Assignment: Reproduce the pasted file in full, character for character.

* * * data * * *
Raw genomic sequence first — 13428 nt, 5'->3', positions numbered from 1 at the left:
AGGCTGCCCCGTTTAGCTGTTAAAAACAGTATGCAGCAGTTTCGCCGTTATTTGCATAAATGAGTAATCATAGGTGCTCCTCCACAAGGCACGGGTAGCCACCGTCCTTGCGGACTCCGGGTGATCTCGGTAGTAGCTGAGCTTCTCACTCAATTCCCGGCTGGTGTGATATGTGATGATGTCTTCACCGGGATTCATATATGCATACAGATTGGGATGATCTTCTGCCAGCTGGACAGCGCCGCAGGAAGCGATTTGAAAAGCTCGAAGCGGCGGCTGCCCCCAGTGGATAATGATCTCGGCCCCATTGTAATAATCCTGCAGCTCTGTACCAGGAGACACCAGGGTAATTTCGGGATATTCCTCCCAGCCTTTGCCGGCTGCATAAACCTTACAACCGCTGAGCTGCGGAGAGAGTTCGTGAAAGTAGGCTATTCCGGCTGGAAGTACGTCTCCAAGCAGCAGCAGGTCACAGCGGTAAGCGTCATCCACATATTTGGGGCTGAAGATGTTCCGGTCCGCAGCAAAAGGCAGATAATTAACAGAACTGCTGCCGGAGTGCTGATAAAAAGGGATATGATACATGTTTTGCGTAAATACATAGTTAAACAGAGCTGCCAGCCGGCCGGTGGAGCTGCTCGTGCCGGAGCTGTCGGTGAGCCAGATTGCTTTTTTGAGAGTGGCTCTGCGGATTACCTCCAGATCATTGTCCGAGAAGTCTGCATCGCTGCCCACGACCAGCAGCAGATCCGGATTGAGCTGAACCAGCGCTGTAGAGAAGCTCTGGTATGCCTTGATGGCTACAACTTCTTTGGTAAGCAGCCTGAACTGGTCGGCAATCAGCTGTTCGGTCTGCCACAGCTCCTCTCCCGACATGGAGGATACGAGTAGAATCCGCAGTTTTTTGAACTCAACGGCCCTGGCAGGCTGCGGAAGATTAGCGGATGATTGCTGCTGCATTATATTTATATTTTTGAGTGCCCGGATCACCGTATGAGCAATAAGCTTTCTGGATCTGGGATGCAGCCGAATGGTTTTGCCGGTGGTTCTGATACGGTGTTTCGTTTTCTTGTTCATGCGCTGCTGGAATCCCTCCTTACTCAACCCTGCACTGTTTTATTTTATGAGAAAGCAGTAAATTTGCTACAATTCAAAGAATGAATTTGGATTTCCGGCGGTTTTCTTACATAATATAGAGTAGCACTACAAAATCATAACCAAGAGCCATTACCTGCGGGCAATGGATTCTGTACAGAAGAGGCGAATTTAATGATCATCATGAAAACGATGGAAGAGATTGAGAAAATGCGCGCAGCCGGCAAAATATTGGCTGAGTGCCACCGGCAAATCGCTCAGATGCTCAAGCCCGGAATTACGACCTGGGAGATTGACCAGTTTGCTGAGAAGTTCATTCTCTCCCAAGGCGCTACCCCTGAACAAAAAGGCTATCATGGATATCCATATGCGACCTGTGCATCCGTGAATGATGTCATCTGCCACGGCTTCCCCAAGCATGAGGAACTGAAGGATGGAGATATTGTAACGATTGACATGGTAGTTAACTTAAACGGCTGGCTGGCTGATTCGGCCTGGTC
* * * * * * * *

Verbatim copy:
Raw genomic sequence first — 13428 nt, 5'->3', positions numbered from 1 at the left:
AGGCTGCCCCGTTTAGCTGTTAAAAACAGTATGCAGCAGTTTCGCCGTTATTTGCATAAATGAGTAATCATAGGTGCTCCTCCACAAGGCACGGGTAGCCACCGTCCTTGCGGACTCCGGGTGATCTCGGTAGTAGCTGAGCTTCTCACTCAATTCCCGGCTGGTGTGATATGTGATGATGTCTTCACCGGGATTCATATATGCATACAGATTGGGATGATCTTCTGCCAGCTGGACAGCGCCGCAGGAAGCGATTTGAAAAGCTCGAAGCGGCGGCTGCCCCCAGTGGATAATGATCTCGGCCCCATTGTAATAATCCTGCAGCTCTGTACCAGGAGACACCAGGGTAATTTCGGGATATTCCTCCCAGCCTTTGCCGGCTGCATAAACCTTACAACCGCTGAGCTGCGGAGAGAGTTCGTGAAAGTAGGCTATTCCGGCTGGAAGTACGTCTCCAAGCAGCAGCAGGTCACAGCGGTAAGCGTCATCCACATATTTGGGGCTGAAGATGTTCCGGTCCGCAGCAAAAGGCAGATAATTAACAGAACTGCTGCCGGAGTGCTGATAAAAAGGGATATGATACATGTTTTGCGTAAATACATAGTTAAACAGAGCTGCCAGCCGGCCGGTGGAGCTGCTCGTGCCGGAGCTGTCGGTGAGCCAGATTGCTTTTTTGAGAGTGGCTCTGCGGATTACCTCCAGATCATTGTCCGAGAAGTCTGCATCGCTGCCCACGACCAGCAGCAGATCCGGATTGAGCTGAACCAGCGCTGTAGAGAAGCTCTGGTATGCCTTGATGGCTACAACTTCTTTGGTAAGCAGCCTGAACTGGTCGGCAATCAGCTGTTCGGTCTGCCACAGCTCCTCTCCCGACATGGAGGATACGAGTAGAATCCGCAGTTTTTTGAACTCAACGGCCCTGGCAGGCTGCGGAAGATTAGCGGATGATTGCTGCTGCATTATATTTATATTTTTGAGTGCCCGGATCACCGTATGAGCAATAAGCTTTCTGGATCTGGGATGCAGCCGAATGGTTTTGCCGGTGGTTCTGATACGGTGTTTCGTTTTCTTGTTCATGCGCTGCTGGAATCCCTCCTTACTCAACCCTGCACTGTTTTATTTTATGAGAAAGCAGTAAATTTGCTACAATTCAAAGAATGAATTTGGATTTCCGGCGGTTTTCTTACATAATATAGAGTAGCACTACAAAATCATAACCAAGAGCCATTACCTGCGGGCAATGGATTCTGTACAGAAGAGGCGAATTTAATGATCATCATGAAAACGATGGAAGAGATTGAGAAAATGCGCGCAGCCGGCAAAATATTGGCTGAGTGCCACCGGCAAATCGCTCAGATGCTCAAGCCCGGAATTACGACCTGGGAGATTGACCAGTTTGCTGAGAAGTTCATTCTCTCCCAAGGCGCTACCCCTGAACAAAAAGGCTATCATGGATATCCATATGCGACCTGTGCATCCGTGAATGATGTCATCTGCCACGGCTTCCCCAAGCATGAGGAACTGAAGGATGGAGATATTGTAACGATTGACATGGTAGTTAACTTAAACGGCTGGCTGGCTGATTCGGCCTGGTC